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Success in Regeneration: Pride, Prejudices and Lessons

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Title: Success in Regeneration: Pride, Prejudices and Lessons


1
Success in Regeneration
Pride, Prejudices and Lessons Nora Galley,
Roger Tym Partners
2
Success in Regeneration
Pride some (still too few) successes to shout
about
Prejudice mine, but others too
Lessons with a personal take
3
For It is a truth universally acknowledged, that
a down-at-heel place in possession of a good
partnership must be in want of a (successful)
project
4
But first some parameters
5
What is successful regeneration? Is it the same
as a successful regeneration project ? - A
successful regeneration project is a project that
is delivered more or less as conceived (doh)
But - Successful regeneration is not the same
as a successful project (doh?)
6
Why? Because (too often) projects are about
outputs, and are (too rarely) driven by outcomes
(i.e., the lasting change that is needed for
regeneration to occur)
Output-itis and outcome-blindness are symptoms of
the same affliction - regeneration that
is driven by political agendas (short-termism)
and/or - regeneration that is driven by
funding regimes (where the project serves the
funding bodies dicta, rather than action that
will produce the lasting change needed)
7
  • Successful regeneration is, in this order
  • Recovery of well-being
  • - Enough jobs (labour market in balance)
  • - Average incomes in line with at least
    national average
  • - GDP in line with at least national
    average (a modest goal given UK performance note
    that competitiveness is measured by GDP per head)
  • - Growth in GDP in line with national
    average (also modest UK is not catching up)
  • Which is the wherewithal for improved quality of
    life
  • - Popular place to live, shop etc.,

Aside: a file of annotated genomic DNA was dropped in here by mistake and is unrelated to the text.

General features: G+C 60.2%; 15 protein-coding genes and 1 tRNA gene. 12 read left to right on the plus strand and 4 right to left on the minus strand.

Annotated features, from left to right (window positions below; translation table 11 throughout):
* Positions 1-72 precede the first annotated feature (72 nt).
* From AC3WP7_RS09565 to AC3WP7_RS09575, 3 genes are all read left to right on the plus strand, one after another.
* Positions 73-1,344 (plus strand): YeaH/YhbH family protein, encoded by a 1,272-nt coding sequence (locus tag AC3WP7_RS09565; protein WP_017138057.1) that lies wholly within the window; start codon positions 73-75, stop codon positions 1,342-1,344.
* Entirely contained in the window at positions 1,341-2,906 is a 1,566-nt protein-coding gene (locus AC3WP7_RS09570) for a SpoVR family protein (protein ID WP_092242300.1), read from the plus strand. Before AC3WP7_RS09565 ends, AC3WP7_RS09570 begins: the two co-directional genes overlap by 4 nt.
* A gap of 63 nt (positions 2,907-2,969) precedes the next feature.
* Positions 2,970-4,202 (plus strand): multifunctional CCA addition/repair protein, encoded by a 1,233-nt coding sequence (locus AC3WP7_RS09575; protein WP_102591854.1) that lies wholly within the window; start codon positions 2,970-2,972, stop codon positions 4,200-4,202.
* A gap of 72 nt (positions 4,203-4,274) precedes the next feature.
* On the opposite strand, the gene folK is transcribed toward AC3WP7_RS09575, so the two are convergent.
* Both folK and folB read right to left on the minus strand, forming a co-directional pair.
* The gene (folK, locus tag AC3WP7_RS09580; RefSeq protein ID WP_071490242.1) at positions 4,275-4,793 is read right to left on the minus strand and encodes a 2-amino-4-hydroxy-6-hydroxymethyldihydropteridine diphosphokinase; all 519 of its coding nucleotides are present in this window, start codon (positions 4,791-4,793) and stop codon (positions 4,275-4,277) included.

demonstrated by house prices, pressure on
    development land, school performance, range and
    quality of private service offer, good governance

8
  • And ensuring
  • - Equitable distribution of the above
    (inclusion)
  • Effective protection of the natural and built
    environment (sustainable now and future
    generations)
  • Prudent use of natural resources (sustainable
    for future generations)
  • Although more often than not, these will be the
    outcome, or at the very least, intermediate
    stages in achieving well-being / regeneration

  • With this in mind

9
Pride some genuine regeneration
10
Employee Employment Change 1995-2002 Cities vs
City Centres
11
Employment Change in Growth Sectors Proxy
(business services)

city centres cities and regions
12
Employment Change in Growth Sectors Proxy
(consumer services) city centres cities and
regions
13
Employment Change in Growth Sectors Proxy
(consumer services) city centres cities and
regions
14
Manchester in the 1980s
15
Manchesters Millennium Quarter
16
Manchesters Selfridges Store
17
Manchesters Printworks Corn Exchange (The
Triangle)
18
Manchesters Millennium Park
19
Manchesters Aquatic Centre
20
Trafford Park
21
Leeds in the inter-war years
22
Leeds Victorian Quarter one of the arcades
23
Leeds Design Innovation Centre, Langton Wharf
and Chandlers Wharf
24
Leeds Waterfront
25
Leeds Royal Armouries
26
Outcomes, not outputs but to achieve successful
regeneration, the interventions must be the right
ones.
How to determine what will produce the
outcomes / successful regeneration ?
27
Some Prejudices
28
Intervening to Effect (effectiveness is what it
is all about)
  • Accept that there is a relationship between
    inputs (the regeneration project, the outputs it